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Pollinators in Peril

Pollinators have a staunch ally in Graham White. White, a small-scale hobby beekeeper in Scotland, has been an international campaigner on the dangers of neonicotinoid pesticides since 2003. To this endeavor, he brings his background in environmental education and teaching, a fascination with the biodiversity of life and his long-term involvement in environmental issues.

Graham White, a small-scale hobby beekeeper in Scotland, has been an international campaigner on the dangers of neonicotinoid pesticides and their affect on pollinators since 2003.

Born into a family of coal miners and glassmakers in an industrial town near Liverpool, England, White developed his love of nature exploring remnant woodlands and abandoned 19th century canals. As a teenager he was introduced to hiking and as a university student in the late 1960s he became an avid rock climber. He credits his 1976 expedition, hiking the John Muir Trail from Yosemite to Mt. Whitney in California, with changing his life.
When White returned to the UK, he decided to make it his mission to introduce John Muir, his writings and environmental values to the people of Britain. Muir, who founded the Sierra Club in 1892, was from Scotland, but was virtually unknown there. White founded the UK’s first Environment Centre in Edinburgh in 1978 and served as founding director for 23 years. In 1994 he proposed the creation of The John Muir Award for environmental excellence as a personal development program for people of all ages. In recent years over 200,000 people have completed this national challenge award.
White is also an accomplished nature photographer, author and editor of environmentally themed books and articles, and radio broadcaster, whose productions include the BBC interview series Deep in Conservation with environmental luminaries such as David Brower, Satish Kumar, Vandana Shiva, Wangari Maathai, Amory Lovins, and Bill Mollison.

Interviewed by Tracy Frisch

ACRES U.S.A. How did you come to be a campaigner for bees?

GRAHAM WHITE. I started keeping bees in 1994, with four hives; within two years I had 10 hives. I harvested about 20 pounds of honey per hive each year, to share with friends and family. I only became a bee campaigner around 2000, when my bees began to die for no apparent reason. The Varroa mite arrived in 1998, but we treated for it, and I didn’t lose any colonies. The French have had Varroa mites since 1963 without any impact on honey production. In 2001, I moved to the Scottish Borders, an area where wheat, canola, barley and potatoes are intensively farmed. I soon noticed something odd happening with the bees; my colonies didn’t die, but they no longer thrived or made as much honey. They seemed weaker and lacking in vigor. In 1998 Bayer’s imidacloprid appeared in the UK. I wasn’t living among the wheat fields back then, so I wasn’t aware of it. When clothianidin appeared, around 2003, people began to lose bees on a large scale — 50 to 80 percent of hives died each winter. After some online research, I discovered that mass bee deaths had occurred in France since 1994. We were just the next in a line. I began to educate myself and try to alert my fellow beekeepers in the UK. Continue Reading →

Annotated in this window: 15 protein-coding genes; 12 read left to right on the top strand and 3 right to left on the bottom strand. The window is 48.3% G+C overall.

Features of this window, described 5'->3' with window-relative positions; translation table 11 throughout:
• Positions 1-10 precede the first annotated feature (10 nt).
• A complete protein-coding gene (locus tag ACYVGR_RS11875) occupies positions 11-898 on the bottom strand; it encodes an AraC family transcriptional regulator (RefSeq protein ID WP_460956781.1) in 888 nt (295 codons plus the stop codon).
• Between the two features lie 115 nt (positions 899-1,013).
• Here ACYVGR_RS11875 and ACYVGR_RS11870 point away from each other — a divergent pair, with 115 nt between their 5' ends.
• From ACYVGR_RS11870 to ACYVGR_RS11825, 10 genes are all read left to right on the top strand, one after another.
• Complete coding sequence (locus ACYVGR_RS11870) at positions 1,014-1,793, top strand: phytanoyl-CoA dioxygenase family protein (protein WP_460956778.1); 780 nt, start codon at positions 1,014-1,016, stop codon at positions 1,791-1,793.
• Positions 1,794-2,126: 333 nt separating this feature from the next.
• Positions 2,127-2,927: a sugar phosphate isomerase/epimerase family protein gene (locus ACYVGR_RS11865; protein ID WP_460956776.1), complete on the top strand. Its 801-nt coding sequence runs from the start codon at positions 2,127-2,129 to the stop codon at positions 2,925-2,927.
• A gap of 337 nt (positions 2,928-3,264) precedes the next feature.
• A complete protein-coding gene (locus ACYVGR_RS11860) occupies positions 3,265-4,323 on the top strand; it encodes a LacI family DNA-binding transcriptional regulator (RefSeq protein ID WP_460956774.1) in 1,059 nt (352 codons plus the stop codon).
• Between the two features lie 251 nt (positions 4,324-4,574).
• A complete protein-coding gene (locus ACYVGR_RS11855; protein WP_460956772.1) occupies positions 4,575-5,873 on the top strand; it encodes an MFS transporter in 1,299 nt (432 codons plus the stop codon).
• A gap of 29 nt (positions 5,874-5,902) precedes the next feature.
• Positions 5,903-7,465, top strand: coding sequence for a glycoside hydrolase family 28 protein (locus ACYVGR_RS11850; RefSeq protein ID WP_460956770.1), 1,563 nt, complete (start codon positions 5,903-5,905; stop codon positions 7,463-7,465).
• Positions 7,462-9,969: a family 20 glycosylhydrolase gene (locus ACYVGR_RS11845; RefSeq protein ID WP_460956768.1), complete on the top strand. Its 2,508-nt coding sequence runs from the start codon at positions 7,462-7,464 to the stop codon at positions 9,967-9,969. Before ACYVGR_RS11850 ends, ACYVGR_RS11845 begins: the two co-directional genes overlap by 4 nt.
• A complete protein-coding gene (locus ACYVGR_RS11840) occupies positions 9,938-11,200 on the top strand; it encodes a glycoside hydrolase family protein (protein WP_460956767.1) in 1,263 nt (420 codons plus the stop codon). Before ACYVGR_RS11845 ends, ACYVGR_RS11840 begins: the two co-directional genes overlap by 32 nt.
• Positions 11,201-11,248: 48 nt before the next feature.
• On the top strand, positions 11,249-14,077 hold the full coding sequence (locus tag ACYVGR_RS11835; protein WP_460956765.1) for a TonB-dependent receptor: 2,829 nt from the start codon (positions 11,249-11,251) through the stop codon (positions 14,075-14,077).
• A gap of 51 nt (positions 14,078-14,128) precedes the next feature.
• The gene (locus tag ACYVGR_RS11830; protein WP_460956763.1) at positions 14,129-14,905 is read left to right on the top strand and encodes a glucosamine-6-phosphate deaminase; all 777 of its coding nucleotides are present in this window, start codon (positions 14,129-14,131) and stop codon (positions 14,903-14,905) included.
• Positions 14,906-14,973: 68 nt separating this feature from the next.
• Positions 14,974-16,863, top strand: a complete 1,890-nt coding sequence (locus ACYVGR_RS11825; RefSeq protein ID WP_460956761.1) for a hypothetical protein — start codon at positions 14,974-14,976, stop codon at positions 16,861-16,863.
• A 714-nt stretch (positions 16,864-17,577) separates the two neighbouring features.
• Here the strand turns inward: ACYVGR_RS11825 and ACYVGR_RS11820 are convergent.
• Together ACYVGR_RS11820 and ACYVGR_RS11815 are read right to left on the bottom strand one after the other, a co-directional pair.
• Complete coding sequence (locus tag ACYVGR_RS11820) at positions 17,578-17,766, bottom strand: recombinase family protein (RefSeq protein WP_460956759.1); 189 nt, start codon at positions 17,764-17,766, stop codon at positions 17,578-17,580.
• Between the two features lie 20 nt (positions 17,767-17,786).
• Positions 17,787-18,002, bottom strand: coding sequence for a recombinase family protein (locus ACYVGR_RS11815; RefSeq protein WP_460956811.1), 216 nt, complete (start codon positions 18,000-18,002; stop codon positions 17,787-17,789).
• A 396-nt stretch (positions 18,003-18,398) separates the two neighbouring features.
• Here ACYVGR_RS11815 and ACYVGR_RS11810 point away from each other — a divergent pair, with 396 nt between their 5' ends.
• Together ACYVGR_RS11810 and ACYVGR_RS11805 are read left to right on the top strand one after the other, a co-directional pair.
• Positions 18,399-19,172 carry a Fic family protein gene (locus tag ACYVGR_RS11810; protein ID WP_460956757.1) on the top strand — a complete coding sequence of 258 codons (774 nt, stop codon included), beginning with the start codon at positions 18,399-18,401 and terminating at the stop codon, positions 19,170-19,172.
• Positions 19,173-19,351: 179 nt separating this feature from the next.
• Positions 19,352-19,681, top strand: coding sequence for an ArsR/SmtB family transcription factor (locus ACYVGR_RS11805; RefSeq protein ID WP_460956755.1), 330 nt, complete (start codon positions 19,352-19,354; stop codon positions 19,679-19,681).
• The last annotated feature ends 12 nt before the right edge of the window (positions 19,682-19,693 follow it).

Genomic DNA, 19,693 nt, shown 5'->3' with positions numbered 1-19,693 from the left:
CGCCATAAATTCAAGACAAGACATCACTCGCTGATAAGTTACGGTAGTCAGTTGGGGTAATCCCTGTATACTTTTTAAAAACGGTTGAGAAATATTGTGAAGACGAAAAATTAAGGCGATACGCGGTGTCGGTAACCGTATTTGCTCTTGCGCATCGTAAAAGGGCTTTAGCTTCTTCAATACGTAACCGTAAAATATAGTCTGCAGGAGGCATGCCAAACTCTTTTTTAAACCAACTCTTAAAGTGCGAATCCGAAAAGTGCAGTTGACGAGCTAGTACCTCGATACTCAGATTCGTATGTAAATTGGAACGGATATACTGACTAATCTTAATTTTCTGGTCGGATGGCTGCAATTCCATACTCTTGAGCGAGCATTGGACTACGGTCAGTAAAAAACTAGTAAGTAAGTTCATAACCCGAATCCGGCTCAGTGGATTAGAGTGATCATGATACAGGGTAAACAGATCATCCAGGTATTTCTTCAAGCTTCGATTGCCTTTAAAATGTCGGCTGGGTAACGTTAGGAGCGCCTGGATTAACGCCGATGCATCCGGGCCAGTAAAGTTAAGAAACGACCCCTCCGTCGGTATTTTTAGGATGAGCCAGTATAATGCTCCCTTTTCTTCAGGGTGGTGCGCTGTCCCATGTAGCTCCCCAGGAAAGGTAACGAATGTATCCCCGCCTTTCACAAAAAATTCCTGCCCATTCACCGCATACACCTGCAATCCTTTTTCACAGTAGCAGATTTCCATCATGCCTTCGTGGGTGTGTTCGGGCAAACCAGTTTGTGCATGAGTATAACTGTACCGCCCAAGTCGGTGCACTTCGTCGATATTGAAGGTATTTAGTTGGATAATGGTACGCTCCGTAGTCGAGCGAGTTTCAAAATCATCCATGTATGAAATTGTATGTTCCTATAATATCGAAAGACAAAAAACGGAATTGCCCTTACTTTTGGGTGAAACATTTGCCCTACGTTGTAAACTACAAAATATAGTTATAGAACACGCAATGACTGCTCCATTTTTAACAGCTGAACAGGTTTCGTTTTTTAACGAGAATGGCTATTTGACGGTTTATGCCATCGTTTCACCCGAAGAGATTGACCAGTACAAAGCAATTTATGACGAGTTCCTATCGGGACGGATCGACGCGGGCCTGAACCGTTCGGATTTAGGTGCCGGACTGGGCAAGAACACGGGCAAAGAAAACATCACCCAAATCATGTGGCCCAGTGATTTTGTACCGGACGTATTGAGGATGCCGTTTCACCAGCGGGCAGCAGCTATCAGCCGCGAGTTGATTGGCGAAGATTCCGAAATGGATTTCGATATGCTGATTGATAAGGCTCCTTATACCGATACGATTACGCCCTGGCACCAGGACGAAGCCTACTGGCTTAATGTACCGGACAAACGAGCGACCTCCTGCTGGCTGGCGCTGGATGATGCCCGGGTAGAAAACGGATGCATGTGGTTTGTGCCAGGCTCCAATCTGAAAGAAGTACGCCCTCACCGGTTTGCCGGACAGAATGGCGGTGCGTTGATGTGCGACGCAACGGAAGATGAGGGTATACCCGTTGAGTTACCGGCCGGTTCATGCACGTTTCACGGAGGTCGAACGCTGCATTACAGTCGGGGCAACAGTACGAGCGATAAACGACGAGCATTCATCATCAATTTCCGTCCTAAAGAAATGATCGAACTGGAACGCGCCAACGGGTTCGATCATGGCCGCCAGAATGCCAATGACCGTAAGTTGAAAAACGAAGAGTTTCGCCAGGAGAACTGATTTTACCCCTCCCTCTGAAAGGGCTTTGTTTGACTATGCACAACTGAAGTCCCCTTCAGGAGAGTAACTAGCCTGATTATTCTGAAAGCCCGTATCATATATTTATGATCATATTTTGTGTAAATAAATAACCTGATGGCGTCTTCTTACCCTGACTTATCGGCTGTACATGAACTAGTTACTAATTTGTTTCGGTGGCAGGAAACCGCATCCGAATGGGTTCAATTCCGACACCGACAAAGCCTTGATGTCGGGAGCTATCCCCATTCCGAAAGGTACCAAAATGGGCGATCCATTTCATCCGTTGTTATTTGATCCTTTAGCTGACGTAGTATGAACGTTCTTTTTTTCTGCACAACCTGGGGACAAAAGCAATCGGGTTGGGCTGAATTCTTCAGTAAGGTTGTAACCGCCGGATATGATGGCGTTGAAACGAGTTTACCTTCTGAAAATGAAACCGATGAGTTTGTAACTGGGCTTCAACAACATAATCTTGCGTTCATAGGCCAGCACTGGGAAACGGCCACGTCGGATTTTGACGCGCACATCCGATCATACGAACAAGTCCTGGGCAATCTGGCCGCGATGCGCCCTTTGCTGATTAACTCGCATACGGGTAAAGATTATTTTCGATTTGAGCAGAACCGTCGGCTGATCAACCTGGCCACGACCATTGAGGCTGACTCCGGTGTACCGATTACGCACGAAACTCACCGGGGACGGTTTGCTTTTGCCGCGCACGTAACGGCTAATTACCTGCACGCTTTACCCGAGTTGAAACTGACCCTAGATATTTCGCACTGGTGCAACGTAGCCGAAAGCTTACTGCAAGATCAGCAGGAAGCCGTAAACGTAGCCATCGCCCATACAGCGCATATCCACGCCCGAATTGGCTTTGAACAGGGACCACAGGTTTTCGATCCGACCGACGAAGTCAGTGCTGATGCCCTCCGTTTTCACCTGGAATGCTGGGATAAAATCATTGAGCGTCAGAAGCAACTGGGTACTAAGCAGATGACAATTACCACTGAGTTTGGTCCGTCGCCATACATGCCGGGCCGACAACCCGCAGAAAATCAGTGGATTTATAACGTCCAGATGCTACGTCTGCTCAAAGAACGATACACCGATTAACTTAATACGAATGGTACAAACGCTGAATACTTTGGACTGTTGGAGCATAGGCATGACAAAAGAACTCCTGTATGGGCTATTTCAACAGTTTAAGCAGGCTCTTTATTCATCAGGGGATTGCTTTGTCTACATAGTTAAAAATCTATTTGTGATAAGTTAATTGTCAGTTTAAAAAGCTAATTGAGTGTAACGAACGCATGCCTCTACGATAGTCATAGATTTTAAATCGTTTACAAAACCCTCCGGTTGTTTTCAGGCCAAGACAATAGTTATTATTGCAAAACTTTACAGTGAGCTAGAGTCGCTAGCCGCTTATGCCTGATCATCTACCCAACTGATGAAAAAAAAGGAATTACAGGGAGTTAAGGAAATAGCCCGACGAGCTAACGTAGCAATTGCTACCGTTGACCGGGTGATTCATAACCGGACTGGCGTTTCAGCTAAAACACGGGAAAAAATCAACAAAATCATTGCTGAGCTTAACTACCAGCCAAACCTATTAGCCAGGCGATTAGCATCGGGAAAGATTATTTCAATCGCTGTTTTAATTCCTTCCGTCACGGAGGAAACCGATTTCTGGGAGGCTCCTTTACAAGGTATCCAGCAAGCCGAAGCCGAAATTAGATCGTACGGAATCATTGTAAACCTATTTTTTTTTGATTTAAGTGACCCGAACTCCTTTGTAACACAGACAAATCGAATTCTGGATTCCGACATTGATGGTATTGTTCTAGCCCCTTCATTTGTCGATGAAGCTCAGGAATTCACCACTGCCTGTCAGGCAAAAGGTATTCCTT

Mushrooms May Save Bees

A decade ago, honeybee populations around the world began declining at an alarming rate. In the early years of this trend, beekeepers lost 60 percent or more of their hives to a mysterious phenomenon that came to be known as colony collapse disorder (CCD). In each of these cases, worker bees simply disappeared, and it doesn’t take long for a colony to collapse without workers to provide food and to care for the young. Although this trend seems to have leveled off somewhat in recent years, the current average rate of 30 percent annual mortality is still nearly double the average rate reported prior to 2006.

Continue Reading →

Camelina Cover Crop Benefits Honeybees

story70_d3502-1-660x430pxCamelina is an herbaceous, yellow- flowering member of the mustard family whose oil-rich seed and cold tolerance has piqued the interest of USDA scientists for its potential as both a winter cover crop and biodiesel resource. Now, in the process of studying this plant, scientists with USDA’s Agricultural Research Service have found that its flowering period can provide honeybees and other insects with a critical, early spring source of nectar and pollen that’s usually unavailable then. This is especially true in Minnesota, South Dakota and North Dakota, where about one-third of the nation’s managed bee colonies are kept from May through October.

This article appears in the February 2016 issue of Acres U.S.A.

Urban Bee Environments Boost Pathogen Pressure

bee flowerResearchers from North Carolina State University have found that urban environments increase pathogen abundance in honeybees and reduce honeybee survival. The research team found that colonies closer to urban areas and those managed by beekeepers had higher pathogen pressure. “Overall, we found that the probability of worker [bee] survival in laboratory experiments declined threefold in bees collected from urban environments, as compared to those collected in rural environments,” says associate professor of entomology Steve Frank. However, the researchers also found that immune response was not affected by urbanization. Because immune response was the same across environments, researchers think the higher pathogen pressure in urban areas may be due to increased rates of transmission, which could be because bee colonies have fewer feeding sites to choose from in urban areas, so they are interacting with more bees from other colonies.

This article appears in the February 2016 issue of Acres U.S.A.